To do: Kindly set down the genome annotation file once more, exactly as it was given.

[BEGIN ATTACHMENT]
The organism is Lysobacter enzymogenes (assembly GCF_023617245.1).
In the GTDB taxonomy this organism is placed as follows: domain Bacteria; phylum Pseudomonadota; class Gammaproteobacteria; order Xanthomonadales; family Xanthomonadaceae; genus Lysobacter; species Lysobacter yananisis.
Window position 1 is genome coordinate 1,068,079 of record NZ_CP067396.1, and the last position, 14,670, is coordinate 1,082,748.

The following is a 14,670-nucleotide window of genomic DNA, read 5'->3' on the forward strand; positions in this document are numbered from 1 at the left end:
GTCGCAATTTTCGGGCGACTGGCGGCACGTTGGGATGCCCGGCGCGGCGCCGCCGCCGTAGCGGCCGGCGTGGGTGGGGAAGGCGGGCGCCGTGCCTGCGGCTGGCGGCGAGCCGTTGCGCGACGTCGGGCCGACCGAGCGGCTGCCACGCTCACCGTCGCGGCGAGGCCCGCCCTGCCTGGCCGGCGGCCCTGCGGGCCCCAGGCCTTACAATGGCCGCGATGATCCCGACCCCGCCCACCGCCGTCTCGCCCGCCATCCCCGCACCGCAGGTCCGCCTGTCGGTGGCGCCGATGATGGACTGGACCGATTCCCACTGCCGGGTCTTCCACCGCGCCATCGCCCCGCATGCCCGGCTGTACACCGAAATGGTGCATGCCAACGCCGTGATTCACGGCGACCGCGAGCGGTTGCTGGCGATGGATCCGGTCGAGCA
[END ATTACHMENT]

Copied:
The organism is Lysobacter enzymogenes (assembly GCF_023617245.1).
In the GTDB taxonomy this organism is placed as follows: domain Bacteria; phylum Pseudomonadota; class Gammaproteobacteria; order Xanthomonadales; family Xanthomonadaceae; genus Lysobacter; species Lysobacter yananisis.
Window position 1 is genome coordinate 1,068,079 of record NZ_CP067396.1, and the last position, 14,670, is coordinate 1,082,748.

The following is a 14,670-nucleotide window of genomic DNA, read 5'->3' on the forward strand; positions in this document are numbered from 1 at the left end:
GTCGCAATTTTCGGGCGACTGGCGGCACGTTGGGATGCCCGGCGCGGCGCCGCCGCCGTAGCGGCCGGCGTGGGTGGGGAAGGCGGGCGCCGTGCCTGCGGCTGGCGGCGAGCCGTTGCGCGACGTCGGGCCGACCGAGCGGCTGCCACGCTCACCGTCGCGGCGAGGCCCGCCCTGCCTGGCCGGCGGCCCTGCGGGCCCCAGGCCTTACAATGGCCGCGATGATCCCGACCCCGCCCACCGCCGTCTCGCCCGCCATCCCCGCACCGCAGGTCCGCCTGTCGGTGGCGCCGATGATGGACTGGACCGATTCCCACTGCCGGGTCTTCCACCGCGCCATCGCCCCGCATGCCCGGCTGTACACCGAAATGGTGCATGCCAACGCCGTGATTCACGGCGACCGCGAGCGGTTGCTGGCGATGGATCCGGTCGAGCA